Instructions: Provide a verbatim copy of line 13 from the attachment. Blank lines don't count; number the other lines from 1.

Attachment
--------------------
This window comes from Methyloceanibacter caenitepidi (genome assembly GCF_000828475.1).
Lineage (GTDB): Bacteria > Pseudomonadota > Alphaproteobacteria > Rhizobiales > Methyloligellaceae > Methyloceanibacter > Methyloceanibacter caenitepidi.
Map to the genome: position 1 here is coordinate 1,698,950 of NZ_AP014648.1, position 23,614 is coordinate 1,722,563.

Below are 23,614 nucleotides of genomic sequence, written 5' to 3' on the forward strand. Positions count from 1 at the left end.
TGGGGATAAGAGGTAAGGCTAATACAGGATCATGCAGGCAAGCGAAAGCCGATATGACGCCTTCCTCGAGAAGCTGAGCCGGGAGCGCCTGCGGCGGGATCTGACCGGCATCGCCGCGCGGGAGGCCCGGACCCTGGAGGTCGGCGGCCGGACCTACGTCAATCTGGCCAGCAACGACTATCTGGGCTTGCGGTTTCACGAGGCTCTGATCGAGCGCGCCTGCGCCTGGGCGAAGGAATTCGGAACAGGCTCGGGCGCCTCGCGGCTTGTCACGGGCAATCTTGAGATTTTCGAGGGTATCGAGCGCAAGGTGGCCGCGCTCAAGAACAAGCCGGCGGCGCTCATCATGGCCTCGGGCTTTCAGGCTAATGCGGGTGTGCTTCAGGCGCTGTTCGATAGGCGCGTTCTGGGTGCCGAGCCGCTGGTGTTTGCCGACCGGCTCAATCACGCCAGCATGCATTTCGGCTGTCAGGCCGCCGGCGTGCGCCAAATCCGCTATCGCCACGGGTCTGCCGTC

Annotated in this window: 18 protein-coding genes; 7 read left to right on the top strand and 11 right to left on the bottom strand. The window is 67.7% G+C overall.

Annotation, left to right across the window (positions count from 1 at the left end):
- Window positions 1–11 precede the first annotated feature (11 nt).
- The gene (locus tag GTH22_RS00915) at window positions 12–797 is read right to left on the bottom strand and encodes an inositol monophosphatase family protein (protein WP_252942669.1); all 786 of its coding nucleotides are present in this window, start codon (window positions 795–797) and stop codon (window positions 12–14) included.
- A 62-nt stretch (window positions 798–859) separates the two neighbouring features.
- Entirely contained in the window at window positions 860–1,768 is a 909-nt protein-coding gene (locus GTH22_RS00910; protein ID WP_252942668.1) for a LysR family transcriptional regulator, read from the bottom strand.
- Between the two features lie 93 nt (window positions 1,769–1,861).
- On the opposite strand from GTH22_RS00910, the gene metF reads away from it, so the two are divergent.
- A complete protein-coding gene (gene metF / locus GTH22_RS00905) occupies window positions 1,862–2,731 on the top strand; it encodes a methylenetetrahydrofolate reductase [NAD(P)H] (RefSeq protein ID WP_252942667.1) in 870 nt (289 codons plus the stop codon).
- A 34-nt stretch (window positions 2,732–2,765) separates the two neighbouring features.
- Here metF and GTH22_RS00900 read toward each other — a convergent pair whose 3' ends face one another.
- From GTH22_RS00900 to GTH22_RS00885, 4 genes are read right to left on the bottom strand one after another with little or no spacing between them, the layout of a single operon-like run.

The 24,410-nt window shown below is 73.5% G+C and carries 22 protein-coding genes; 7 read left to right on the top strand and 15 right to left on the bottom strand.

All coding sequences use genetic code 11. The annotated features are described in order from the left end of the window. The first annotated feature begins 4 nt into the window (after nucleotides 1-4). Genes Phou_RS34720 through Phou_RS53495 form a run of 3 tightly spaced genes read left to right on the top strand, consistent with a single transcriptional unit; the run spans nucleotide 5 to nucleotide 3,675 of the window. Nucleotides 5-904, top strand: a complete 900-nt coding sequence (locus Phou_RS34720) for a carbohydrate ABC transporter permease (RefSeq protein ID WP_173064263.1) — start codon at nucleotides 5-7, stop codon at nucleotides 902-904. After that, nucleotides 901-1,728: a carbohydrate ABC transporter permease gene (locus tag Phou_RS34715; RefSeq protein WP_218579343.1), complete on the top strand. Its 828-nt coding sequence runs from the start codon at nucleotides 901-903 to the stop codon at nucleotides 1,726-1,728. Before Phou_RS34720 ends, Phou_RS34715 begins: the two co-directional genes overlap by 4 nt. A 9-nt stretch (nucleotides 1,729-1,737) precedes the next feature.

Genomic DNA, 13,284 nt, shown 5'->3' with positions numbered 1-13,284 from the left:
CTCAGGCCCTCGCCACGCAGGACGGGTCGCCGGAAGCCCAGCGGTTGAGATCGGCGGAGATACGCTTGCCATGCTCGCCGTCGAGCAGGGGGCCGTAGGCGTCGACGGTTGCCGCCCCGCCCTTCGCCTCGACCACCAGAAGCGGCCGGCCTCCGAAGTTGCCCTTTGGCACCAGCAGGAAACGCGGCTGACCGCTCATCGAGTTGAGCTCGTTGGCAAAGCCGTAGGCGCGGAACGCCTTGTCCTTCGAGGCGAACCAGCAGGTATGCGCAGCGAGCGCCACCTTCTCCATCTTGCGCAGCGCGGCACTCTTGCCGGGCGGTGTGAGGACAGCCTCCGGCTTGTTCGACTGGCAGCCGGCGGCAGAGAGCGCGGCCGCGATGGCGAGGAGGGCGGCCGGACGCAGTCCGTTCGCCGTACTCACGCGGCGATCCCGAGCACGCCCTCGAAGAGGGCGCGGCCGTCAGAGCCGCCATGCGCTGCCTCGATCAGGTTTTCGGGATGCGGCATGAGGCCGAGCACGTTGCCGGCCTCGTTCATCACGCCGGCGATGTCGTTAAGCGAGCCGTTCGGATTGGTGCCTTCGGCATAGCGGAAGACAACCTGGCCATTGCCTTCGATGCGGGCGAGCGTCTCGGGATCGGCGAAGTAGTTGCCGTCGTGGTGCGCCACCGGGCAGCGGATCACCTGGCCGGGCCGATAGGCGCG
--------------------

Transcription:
- On the opposite strand from GTH22_RS00910, the gene metF reads away from it, so the two are divergent.